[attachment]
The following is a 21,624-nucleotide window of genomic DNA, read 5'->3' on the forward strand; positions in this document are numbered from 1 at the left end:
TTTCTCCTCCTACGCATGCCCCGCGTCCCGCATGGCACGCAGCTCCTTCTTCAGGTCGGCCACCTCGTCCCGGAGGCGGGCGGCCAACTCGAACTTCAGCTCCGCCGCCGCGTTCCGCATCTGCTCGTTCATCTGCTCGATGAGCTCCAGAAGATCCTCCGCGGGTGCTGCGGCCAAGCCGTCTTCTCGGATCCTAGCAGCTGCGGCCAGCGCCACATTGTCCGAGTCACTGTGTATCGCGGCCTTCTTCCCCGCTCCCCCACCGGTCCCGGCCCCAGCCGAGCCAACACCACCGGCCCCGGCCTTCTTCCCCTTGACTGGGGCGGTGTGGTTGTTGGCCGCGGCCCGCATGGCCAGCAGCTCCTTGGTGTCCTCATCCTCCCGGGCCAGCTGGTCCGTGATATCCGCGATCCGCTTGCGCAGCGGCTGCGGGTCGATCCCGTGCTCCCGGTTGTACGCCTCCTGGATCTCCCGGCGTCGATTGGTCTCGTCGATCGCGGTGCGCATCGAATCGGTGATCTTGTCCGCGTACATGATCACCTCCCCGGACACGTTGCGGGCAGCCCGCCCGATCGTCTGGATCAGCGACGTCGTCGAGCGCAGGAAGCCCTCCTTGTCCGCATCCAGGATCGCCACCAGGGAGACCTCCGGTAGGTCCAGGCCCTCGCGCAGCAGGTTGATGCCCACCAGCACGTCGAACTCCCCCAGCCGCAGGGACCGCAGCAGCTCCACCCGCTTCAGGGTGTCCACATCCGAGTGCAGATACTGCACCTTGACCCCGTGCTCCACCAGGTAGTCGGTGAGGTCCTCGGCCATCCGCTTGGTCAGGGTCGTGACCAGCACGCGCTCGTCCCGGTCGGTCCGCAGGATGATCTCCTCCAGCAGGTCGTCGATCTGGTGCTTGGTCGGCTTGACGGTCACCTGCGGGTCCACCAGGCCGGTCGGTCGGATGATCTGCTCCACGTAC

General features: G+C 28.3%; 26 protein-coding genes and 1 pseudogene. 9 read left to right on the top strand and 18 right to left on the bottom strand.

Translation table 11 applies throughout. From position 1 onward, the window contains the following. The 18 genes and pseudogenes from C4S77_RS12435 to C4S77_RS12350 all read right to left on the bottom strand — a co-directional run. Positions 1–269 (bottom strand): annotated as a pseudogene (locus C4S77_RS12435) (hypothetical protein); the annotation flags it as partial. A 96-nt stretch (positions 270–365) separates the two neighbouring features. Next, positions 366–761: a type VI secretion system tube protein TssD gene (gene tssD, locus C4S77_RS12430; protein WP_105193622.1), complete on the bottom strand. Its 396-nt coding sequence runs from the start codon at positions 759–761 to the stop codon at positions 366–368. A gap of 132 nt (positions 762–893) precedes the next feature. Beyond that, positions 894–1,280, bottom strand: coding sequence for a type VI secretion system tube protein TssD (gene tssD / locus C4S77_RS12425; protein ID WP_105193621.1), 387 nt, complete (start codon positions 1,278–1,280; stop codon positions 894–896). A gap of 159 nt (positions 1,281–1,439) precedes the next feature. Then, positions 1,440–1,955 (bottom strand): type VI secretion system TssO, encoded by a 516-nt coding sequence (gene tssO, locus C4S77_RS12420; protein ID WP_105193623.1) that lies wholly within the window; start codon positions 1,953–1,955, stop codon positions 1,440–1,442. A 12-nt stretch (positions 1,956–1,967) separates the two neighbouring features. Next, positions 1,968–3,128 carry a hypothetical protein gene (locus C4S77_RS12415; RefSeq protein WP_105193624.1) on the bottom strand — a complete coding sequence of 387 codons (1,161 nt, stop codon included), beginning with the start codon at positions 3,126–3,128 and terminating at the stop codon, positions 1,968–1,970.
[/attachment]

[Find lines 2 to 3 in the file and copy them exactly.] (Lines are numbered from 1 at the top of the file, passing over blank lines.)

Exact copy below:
TTTCTCCTCCTACGCATGCCCCGCGTCCCGCATGGCACGCAGCTCCTTCTTCAGGTCGGCCACCTCGTCCCGGAGGCGGGCGGCCAACTCGAACTTCAGCTCCGCCGCCGCGTTCCGCATCTGCTCGTTCATCTGCTCGATGAGCTCCAGAAGATCCTCCGCGGGTGCTGCGGCCAAGCCGTCTTCTCGGATCCTAGCAGCTGCGGCCAGCGCCACATTGTCCGAGTCACTGTGTATCGCGGCCTTCTTCCCCGCTCCCCCACCGGTCCCGGCCCCAGCCGAGCCAACACCACCGGCCCCGGCCTTCTTCCCCTTGACTGGGGCGGTGTGGTTGTTGGCCGCGGCCCGCATGGCCAGCAGCTCCTTGGTGTCCTCATCCTCCCGGGCCAGCTGGTCCGTGATATCCGCGATCCGCTTGCGCAGCGGCTGCGGGTCGATCCCGTGCTCCCGGTTGTACGCCTCCTGGATCTCCCGGCGTCGATTGGTCTCGTCGATCGCGGTGCGCATCGAATCGGTGATCTTGTCCGCGTACATGATCACCTCCCCGGACACGTTGCGGGCAGCCCGCCCGATCGTCTGGATCAGCGACGTCGTCGAGCGCAGGAAGCCCTCCTTGTCCGCATCCAGGATCGCCACCAGGGAGACCTCCGGTAGGTCCAGGCCCTCGCGCAGCAGGTTGATGCCCACCAGCACGTCGAACTCCCCCAGCCGCAGGGACCGCAGCAGCTCCACCCGCTTCAGGGTGTCCACATCCGAGTGCAGATACTGCACCTTGACCCCGTGCTCCACCAGGTAGTCGGTGAGGTCCTCGGCCATCCGCTTGGTCAGGGTCGTGACCAGCACGCGCTCGTCCCGGTCGGTCCGCAGGATGATCTCCTCCAGCAGGTCGTCGATCTGGTGCTTGGTCGGCTTGACGGTCACCTGCGGGTCCACCAGGCCGGTCGGTCGGATGATCTGCTCCACGTAC

General features: G+C 28.3%; 26 protein-coding genes and 1 pseudogene. 9 read left to right on the top strand and 18 right to left on the bottom strand.